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“We were born sick, you heard them say it” – Hozier

Written By: Navya Asopa

The following piece was one of the winning pieces for the Sexual Harassment Awareness Fundraiser Writing Competition organised by Her Campus Ashoka. The prompt chosen by the author is as follows: Hozier Lyrics

Incessant, ignorant chitter chatter, useless banter, unsolicited sympathy. All of this and more if your love speaks a different language or if your gender is different from what they appreciate when all they appreciate is men. 

Hozier was right all along; I was born sick, I am sick. But my question is if the world that sings in praise of sanity is sane itself? 

I live under a tree that has no roots, the tree of binaries and purity. These false ideas have had no place in the heart of our original history but the contemporary hails it. Woman and man, with no more space for us under the rootless tree but our constant effort at receiving validation. Do we need it, though? And what is validation, anyway? 

It’s 6:30 a.m. right now. I didn’t sleep last night for I was busy blaming myself for everything that is wrong with the world, I was busy living with the guilt of armchair activism, I was busy with nothing but myself and in that very moment, I realised our obsession with the self and how we always direly wish for everyone to think the same way and agree, how we wish for them to be homogeneous. The  Latin origin of the word is “Homogenea” meaning “of the same kind” which is celebrated as well as outlawed in India; celebrated when Brahmins marry Brahmins and ‘diligently’ exclude Dalits but,  outlawed when a woman wishes to marry a woman. There is hypocrisy residing even within the so-called straightforward rules of our society. So, am I sick or is the world?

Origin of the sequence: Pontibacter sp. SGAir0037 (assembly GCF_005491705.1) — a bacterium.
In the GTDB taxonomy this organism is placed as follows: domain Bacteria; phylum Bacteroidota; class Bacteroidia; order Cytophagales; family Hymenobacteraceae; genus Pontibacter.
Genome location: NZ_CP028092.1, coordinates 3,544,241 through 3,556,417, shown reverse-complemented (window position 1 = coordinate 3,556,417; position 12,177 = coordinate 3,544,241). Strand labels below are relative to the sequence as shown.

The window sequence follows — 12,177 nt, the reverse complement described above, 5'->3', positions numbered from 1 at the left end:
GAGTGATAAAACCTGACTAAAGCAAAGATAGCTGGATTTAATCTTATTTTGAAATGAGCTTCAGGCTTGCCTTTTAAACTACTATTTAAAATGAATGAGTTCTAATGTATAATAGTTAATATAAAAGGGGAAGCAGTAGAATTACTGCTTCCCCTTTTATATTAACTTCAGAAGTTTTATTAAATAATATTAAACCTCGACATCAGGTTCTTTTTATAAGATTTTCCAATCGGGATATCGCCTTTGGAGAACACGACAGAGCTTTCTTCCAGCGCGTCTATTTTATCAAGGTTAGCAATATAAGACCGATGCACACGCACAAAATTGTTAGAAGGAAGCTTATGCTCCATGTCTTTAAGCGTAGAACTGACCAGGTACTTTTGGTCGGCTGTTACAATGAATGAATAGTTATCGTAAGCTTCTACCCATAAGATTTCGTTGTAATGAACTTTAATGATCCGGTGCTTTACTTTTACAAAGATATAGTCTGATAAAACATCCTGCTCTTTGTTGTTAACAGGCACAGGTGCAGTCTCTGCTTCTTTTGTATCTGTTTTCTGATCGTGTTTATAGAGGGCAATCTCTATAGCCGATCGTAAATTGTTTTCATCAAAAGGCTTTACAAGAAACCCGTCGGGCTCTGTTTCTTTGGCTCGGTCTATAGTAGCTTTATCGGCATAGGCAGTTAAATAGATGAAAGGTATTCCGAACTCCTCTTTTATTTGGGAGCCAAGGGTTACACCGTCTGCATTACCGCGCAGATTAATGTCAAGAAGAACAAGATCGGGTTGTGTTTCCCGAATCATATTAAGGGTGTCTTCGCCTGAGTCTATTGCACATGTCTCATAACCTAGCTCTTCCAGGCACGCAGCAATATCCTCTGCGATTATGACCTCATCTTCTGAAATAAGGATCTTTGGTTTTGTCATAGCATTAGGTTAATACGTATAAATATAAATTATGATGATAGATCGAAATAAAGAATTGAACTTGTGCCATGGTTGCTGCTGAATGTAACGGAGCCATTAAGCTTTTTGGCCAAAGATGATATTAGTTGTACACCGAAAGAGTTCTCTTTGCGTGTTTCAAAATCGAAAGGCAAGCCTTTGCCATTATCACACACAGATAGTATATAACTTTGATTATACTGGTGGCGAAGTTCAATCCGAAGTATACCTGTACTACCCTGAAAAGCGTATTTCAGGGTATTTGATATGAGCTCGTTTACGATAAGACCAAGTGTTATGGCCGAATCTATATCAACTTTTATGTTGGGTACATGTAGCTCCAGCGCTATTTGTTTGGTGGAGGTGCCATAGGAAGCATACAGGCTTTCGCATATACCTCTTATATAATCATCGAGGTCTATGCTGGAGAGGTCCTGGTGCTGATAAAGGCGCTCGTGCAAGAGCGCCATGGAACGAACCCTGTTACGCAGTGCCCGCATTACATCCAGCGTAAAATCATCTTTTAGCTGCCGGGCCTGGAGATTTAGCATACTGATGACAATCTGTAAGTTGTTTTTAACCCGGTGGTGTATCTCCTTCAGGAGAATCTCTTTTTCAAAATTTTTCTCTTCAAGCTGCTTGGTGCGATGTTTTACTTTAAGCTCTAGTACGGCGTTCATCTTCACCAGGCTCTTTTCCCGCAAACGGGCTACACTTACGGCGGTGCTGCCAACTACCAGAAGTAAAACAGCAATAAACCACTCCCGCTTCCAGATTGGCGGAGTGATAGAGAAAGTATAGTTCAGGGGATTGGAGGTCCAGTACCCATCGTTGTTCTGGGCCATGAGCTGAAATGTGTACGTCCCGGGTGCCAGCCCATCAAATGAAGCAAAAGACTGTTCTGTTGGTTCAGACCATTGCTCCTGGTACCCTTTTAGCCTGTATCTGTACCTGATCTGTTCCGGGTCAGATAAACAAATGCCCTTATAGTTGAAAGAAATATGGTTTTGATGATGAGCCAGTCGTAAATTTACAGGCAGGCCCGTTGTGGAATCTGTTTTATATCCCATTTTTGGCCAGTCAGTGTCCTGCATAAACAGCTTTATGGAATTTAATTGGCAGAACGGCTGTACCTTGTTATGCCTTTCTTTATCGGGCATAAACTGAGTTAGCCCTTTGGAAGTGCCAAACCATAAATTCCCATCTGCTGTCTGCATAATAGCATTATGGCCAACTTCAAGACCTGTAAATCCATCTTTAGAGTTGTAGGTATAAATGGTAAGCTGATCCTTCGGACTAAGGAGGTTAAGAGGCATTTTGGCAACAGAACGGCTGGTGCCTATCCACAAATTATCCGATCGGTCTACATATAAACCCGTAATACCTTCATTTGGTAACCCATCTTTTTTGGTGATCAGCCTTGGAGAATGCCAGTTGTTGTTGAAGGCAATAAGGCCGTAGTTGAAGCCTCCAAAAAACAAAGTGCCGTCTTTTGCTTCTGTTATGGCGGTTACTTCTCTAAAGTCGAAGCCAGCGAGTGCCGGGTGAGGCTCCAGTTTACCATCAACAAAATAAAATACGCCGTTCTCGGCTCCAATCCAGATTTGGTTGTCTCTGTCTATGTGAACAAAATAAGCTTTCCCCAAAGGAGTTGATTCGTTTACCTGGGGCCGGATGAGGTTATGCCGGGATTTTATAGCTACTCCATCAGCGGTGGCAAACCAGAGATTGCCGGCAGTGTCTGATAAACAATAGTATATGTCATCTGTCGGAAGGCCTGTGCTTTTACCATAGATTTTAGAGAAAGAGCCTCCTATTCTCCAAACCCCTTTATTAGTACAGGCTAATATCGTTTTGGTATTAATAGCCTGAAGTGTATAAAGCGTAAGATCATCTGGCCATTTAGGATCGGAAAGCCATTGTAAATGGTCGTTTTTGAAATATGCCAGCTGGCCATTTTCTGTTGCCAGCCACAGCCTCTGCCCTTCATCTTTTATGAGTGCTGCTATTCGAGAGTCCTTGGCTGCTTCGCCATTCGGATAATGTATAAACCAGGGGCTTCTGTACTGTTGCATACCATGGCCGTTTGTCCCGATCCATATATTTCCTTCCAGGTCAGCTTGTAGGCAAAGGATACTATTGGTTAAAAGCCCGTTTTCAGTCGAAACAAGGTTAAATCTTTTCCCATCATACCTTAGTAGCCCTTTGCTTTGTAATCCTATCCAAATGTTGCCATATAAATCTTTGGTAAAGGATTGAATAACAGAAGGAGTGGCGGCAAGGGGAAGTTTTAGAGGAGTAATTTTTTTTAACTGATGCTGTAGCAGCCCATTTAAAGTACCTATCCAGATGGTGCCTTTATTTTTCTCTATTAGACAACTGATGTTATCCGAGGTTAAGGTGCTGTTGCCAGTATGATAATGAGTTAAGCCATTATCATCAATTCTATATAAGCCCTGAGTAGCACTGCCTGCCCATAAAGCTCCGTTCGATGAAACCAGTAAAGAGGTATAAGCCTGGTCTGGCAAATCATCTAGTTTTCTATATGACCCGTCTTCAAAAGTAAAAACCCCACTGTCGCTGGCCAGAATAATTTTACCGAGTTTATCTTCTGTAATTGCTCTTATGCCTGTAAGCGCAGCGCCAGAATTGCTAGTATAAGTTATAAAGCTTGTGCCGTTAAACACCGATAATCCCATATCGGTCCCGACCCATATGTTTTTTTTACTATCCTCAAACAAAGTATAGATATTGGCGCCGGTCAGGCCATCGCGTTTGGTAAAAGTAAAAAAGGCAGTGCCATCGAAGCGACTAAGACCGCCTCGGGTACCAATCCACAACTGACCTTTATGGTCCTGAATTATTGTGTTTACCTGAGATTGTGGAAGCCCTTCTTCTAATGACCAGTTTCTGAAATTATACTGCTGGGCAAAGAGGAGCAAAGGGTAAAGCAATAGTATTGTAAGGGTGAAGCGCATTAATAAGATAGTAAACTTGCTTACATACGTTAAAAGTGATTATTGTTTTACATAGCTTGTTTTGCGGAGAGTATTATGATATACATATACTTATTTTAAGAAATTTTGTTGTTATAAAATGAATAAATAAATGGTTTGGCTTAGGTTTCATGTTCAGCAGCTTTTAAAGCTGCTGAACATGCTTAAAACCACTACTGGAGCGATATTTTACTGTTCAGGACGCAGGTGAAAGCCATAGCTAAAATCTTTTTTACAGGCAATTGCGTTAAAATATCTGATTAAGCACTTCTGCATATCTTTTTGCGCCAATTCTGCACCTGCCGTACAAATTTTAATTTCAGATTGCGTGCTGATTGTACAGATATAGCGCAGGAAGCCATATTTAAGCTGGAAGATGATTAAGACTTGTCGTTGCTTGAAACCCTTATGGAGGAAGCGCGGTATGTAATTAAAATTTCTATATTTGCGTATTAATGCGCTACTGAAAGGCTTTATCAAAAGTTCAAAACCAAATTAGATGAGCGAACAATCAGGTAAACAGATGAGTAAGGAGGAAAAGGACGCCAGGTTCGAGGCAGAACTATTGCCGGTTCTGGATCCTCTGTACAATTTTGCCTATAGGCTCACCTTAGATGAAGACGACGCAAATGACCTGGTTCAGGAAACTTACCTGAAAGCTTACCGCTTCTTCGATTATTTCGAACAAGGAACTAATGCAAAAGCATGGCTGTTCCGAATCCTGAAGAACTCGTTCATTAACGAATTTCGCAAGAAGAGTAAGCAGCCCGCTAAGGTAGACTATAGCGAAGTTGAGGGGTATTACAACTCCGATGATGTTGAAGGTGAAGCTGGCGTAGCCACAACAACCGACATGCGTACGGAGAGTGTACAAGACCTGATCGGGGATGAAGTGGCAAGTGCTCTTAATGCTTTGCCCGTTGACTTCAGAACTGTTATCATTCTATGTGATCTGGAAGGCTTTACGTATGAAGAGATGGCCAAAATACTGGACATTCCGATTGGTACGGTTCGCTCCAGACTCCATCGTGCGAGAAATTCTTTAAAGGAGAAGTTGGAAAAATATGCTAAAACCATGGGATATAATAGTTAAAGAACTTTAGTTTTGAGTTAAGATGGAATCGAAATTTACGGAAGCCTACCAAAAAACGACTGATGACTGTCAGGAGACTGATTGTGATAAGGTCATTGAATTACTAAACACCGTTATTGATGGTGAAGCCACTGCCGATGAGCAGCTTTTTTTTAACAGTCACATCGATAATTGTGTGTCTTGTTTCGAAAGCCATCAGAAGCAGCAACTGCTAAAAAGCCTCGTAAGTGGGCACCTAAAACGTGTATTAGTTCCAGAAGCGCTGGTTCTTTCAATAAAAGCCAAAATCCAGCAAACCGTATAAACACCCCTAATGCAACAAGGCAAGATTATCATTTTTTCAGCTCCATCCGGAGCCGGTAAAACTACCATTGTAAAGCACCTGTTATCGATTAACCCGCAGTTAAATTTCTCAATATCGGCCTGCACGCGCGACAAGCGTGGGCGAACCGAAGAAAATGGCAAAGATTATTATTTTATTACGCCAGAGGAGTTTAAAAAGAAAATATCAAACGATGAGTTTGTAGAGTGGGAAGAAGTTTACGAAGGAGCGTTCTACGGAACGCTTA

Love is powerful and politicians like to keep power to themselves to abuse it, to abuse us. Thus, love scares them. Today, being a topic of debate in the national forum, the uncontained, untamed fuzzy feeling of love has rendered Dalits, Muslims and the LGBTQIA+ people with the flawed and disrespectful tag of “impure”, leaving progress at the shore. The right-wing Hindutva ideology activates conservative men such as those in the Bajrang Dal to police and moralise certain people.  And “Love is Love” becomes a radical idea, too radical to ever be acceptable. 

It is ironical in the saddest way that Hozier sings “Take Me to Church”, a direct contradiction to what the churches want, to what religion wants. Religion may have not said this but our interpretation makes love exclusive, tamed, regulated. While containing an uncontainable emotion, we form a  book of law that determines, the gender, caste, religion, shade of skin, salary, height and IQ level needed in a partner. This defies the very idea of love, the idea of defying binaries. This also shows how we want to be accepted with our love, how we wish to visit the same place that abandons us. Another interesting line in the song is “Worship in the bedroom”. Here, the lines between the lover and the divine blur and the lover themself is worshipped to cope with the restriction imposed on them, created by religion. Thus, their beloved becomes their safe haven, the only heaven. 

Hozier wishes to have worshipped their lover sooner, to reclaim their agency, to feel that they are not wrong, the world is, religion is, and to have found the right religion for them. This is the power of love; it becomes one’s religion when there is no other accepting power in sight. In the beginning of the song, Hozier seems helpless and wishes to find ways to be ‘fixed’ by asking someone to command them to be well, by shouting ‘Amen’ at the top of their lungs in order to purify themself of  the sin of being in love without taking society’s dos and don’ts into account.

But there seems to be a shift in the tone towards the end of the song where Hozier says “Offer me that deathless death, the good God”. They seem to have given up on the notion of acceptance and accepted that their love cannot be changed, that their homosexuality cannot be ‘fixed’. The radical white Christian men kill their lover but their love lives through their death. Amen.

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